To twist a line from the late, great John Prine, there's a hole in our hearts where the music goes.
Mountain Stage and host Larry Groce have presented live performances for radio for almost 40 years, and each trip around the sun extracts a price: the passing of more iconic performers who planted and cultivated the roots music we all love.
Because of the pandemic's global reach, coupled with the slow train of age itself, no musical genre has been left untouched by the loss of seminal artists. Culled from a recent memorial show of eight country and Americana artists, this segment highlights two songs each in celebration of four classic artists who stopped by often enough — and with good enough songs and stories — to feel like family: Jerry Jeff Walker, Tony Rice, Billy Joe Shaver and John Prine.
That scamp, Jerry Jeff Walker, the spirited architect of the Texas outlaw country scene, passed away at age 78 on Oct. 23, 2020, from throat cancer. In this visit to Mountain Stage, Walker and the Lost Gonzo Band boiled up a wild and free set, including a lively take on Walker's biggest hit, "Mr. Bojangles." During the tavern choir singalong, "Up Against the Wall Redneck Mother," written by Walker's good friend Ray Wylie Hubbard, the band howled like coyotes. Meanwhile the Gypsy Songman joyously ad-libbed, the audience sang along and the collective energy lit a musical prairie fire of enthusiasm that swept over the airwaves.
Bluegrass master Tony Rice passed away Dec. 25, 2020, at the age of 69 of unspecified health conditions. Rice infused bluegrass with flecks of polished jazz, pop and folk, forever expanding its sound. Groce noted that Rice – influenced by the late Clarence White — brought a fresh energy to bluegrass as a lead guitarist and vocalist. In 1994, a diagnosis of dysphonia stopped his vocal performances, but this 1989 appearance showed off Rice's double-edged sword as a master guitarist and emotive baritone vocalist. The Tony Rice Unit bore into "Nine Pound Hammer" at thoroughbred speed before they burst into breakdowns that showcased Rice's genius in blurring boundaries.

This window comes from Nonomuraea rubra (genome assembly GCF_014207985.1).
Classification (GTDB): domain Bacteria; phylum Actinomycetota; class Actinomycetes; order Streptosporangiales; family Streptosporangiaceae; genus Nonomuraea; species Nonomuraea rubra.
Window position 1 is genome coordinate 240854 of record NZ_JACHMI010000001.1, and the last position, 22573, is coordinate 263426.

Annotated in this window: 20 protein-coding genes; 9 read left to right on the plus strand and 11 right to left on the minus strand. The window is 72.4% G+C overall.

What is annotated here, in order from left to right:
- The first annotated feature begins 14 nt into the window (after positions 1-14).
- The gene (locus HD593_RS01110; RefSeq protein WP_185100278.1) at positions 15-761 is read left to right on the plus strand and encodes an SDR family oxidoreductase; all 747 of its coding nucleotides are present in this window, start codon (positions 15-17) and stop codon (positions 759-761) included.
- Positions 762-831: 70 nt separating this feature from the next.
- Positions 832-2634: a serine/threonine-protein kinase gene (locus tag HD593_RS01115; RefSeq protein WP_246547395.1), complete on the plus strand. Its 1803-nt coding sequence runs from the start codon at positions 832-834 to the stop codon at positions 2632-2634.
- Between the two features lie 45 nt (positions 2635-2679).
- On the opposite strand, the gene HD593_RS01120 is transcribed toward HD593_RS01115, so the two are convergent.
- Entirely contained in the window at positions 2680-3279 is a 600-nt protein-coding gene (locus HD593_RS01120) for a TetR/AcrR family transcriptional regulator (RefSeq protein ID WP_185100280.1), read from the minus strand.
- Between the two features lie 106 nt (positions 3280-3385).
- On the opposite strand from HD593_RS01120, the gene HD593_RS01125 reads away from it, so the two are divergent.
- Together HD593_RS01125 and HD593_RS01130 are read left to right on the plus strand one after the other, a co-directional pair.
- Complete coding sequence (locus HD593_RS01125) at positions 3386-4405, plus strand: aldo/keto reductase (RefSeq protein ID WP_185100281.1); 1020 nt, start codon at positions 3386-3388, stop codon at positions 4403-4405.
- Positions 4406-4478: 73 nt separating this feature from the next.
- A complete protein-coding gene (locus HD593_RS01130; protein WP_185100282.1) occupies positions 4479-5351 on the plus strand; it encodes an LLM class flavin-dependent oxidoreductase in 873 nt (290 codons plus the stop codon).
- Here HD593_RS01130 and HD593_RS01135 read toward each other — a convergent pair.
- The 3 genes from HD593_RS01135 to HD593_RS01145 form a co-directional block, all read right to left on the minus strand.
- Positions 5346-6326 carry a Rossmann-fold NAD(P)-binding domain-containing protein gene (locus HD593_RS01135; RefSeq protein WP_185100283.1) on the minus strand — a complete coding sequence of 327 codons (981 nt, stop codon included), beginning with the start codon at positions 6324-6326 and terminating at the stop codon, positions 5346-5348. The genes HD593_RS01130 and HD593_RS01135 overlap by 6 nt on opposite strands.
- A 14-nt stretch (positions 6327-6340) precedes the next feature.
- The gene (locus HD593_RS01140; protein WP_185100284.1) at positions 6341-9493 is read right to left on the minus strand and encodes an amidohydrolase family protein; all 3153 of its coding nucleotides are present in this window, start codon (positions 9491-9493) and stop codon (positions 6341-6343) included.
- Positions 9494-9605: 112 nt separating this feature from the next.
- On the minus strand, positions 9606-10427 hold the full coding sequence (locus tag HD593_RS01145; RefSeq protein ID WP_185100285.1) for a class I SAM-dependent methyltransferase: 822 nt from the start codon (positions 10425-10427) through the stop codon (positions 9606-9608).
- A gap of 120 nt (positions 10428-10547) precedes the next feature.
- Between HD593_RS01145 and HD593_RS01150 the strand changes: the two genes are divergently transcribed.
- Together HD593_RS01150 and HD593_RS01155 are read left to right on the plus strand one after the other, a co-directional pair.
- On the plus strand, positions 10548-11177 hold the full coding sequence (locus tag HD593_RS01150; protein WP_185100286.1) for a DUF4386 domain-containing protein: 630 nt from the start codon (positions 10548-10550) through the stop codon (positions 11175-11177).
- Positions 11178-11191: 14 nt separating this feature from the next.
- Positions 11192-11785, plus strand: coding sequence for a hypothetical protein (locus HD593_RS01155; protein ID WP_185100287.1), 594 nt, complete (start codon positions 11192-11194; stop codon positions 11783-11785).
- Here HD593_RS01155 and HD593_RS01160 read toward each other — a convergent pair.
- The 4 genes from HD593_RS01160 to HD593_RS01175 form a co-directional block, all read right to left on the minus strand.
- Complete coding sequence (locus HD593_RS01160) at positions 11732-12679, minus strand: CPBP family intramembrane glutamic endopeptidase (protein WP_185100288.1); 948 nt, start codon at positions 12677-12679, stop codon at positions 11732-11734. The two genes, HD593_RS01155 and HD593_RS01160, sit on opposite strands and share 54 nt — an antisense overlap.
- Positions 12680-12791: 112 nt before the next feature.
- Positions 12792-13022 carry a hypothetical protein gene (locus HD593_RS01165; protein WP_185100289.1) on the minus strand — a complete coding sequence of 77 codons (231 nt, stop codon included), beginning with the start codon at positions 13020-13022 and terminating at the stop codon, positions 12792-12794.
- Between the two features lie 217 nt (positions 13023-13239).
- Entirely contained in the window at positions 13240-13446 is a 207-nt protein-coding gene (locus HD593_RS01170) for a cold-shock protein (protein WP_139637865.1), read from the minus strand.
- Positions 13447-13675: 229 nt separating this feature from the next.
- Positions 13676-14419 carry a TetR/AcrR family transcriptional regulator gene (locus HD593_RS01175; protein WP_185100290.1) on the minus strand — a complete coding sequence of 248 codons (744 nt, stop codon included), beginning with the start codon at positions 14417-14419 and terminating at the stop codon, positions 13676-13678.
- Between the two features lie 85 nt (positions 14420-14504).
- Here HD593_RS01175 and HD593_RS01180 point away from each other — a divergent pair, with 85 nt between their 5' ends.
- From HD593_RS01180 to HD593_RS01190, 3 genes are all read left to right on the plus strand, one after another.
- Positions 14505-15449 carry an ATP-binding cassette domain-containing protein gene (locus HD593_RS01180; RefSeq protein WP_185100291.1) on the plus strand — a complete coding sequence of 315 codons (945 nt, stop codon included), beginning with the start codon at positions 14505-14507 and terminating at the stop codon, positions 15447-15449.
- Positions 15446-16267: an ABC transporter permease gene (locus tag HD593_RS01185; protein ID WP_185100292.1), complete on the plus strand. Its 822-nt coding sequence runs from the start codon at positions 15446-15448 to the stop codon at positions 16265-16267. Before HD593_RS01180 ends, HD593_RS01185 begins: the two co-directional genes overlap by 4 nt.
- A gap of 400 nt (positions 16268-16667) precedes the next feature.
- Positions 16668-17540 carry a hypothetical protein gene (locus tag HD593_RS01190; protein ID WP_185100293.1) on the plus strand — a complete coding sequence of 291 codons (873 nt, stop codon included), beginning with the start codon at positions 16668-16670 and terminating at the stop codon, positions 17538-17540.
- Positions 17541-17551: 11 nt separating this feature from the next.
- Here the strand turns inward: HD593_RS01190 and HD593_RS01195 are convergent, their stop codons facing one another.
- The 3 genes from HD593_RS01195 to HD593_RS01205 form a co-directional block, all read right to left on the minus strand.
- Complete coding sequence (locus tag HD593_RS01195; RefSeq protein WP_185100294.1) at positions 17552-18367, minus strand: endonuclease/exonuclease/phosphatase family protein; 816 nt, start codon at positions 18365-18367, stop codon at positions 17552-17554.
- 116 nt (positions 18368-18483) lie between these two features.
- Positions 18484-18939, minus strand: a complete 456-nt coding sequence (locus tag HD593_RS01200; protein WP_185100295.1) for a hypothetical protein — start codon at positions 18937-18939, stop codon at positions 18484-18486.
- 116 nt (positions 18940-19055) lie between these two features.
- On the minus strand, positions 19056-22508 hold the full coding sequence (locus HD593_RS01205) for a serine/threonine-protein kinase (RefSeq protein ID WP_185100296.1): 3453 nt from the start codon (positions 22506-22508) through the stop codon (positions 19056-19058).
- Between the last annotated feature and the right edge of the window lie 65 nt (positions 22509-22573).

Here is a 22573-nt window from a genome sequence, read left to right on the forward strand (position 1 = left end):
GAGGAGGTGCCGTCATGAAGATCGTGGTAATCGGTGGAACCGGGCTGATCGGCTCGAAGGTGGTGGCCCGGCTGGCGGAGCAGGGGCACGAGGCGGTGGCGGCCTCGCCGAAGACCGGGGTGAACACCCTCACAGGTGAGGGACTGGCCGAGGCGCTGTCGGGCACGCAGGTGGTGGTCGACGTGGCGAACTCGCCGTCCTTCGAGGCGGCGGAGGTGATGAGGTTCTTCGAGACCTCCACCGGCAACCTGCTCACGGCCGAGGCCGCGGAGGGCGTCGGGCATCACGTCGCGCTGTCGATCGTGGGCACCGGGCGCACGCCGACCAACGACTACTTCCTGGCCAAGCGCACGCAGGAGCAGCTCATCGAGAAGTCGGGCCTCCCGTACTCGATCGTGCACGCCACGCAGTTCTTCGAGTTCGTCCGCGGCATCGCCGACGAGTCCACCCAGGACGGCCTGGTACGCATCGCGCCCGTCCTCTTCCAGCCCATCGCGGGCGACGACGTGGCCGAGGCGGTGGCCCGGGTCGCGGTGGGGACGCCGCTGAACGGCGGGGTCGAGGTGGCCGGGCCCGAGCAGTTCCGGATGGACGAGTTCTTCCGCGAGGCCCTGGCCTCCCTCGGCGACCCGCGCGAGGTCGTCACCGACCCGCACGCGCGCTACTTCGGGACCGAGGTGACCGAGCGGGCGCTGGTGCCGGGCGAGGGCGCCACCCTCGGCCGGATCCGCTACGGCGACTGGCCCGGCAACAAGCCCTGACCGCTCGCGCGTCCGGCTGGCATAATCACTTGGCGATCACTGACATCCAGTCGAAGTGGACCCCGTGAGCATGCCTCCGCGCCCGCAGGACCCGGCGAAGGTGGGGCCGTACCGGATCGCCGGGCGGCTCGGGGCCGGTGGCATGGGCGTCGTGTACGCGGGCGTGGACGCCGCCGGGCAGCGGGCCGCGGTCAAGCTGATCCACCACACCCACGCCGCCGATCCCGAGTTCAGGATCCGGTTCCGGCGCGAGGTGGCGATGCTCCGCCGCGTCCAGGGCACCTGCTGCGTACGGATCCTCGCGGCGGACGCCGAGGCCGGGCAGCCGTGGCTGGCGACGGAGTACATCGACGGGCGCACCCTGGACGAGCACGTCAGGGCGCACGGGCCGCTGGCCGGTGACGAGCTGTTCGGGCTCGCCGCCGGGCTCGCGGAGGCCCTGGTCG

"Years are gambled and lost like summer wages," sang Rice on "Summer Wages" as his bourbon-aged baritone slowly dripped over the rocks of the Ian Tyson song Rice made famous on the ground-breaking 1977 album J.D. Crowe and New South, one of the top selling bluegrass recordings of all time.
Perhaps the most authentic and resilient "Honky Tonk Hero" of the outlaw Texas singer-songwriter movement, Billy Joe Shaver had the songs, the spirit and scars to prove it. Shaver, who Willie Nelson called the greatest living songwriter, died at age 81 on Oct. 28, 2020 after suffering a stroke. Shaver, who wrote all but one song on Waylon Jennings' 1973 breakthrough LP, Honky Tonk Heroes, was a favorite of Mountain Stage. He made seven trips through the years.
"I'm gonna live forever, I'm gonna cross that river / I'm gonna catch tomorrow now," Shaver sang on "Live Forever," the transcendent song he penned with his son Eddy, a blazing country guitarist who died of a heroin overdose on New Year's Eve in 2000. Also included in this remembrance of Shaver is the infectious, buoyant rocker "Love is So Sweet," a hopeful tune off of The Earth Rolls On, the last album he cut with Eddy, a year after the passing of Billy Joe's wife, Brenda, whom he divorced twice and married three times.
Closing out the segment is "Fish and Whistle" and "Souvenirs," from the canon of John Prine, songs culled from visits to Mountain Stage in 1995 and 1997. Nashville's beloved patron saint of Americana songwriters, Prine died on April 7, 2020, of complications due to COVID-19. He was 73.
On "Fish and Whistle," America's singing mailman delivered his blue collar-wrapped spiritual package wryly written in three-chord gold. "Father forgive us for what we must do / You forgive us, we'll forgive you / We'll forgive each other 'til we both turn blue / Then we'll whistle and go fishing in heaven."
Before "Souvenirs," Prine, then celebrating his 25th year in music, brought the Mountain Stage audience to fits of laughter with one of his trademark comedic introductions. He wrote the song on the steering wheel of his '65 Chevelle driving to The Fifth Peg where he first sang his game-changing story-songs such as "Sam Stone," "Hello in There" and "Paradise."
"I started out at this club in Chicago. I was still a postal employee, I had a mail route — 487 stops/496 dogs. They all knew me by first name," Prine said as the audience roared. Prine dedicated the song to his mentor and good friend, the late Steve Goodman, stopped to give a shout out to his two boys in the audience, then with his wistful, youthful sounding voice and two fingers picking his guitar, gave up the priceless and timeless pearls of wisdom in "Souvenirs": "Memories they can't be boughten / They can't be won at carnivals for free / Well it took me years to get those souvenirs / And I don't know how they slipped away from me."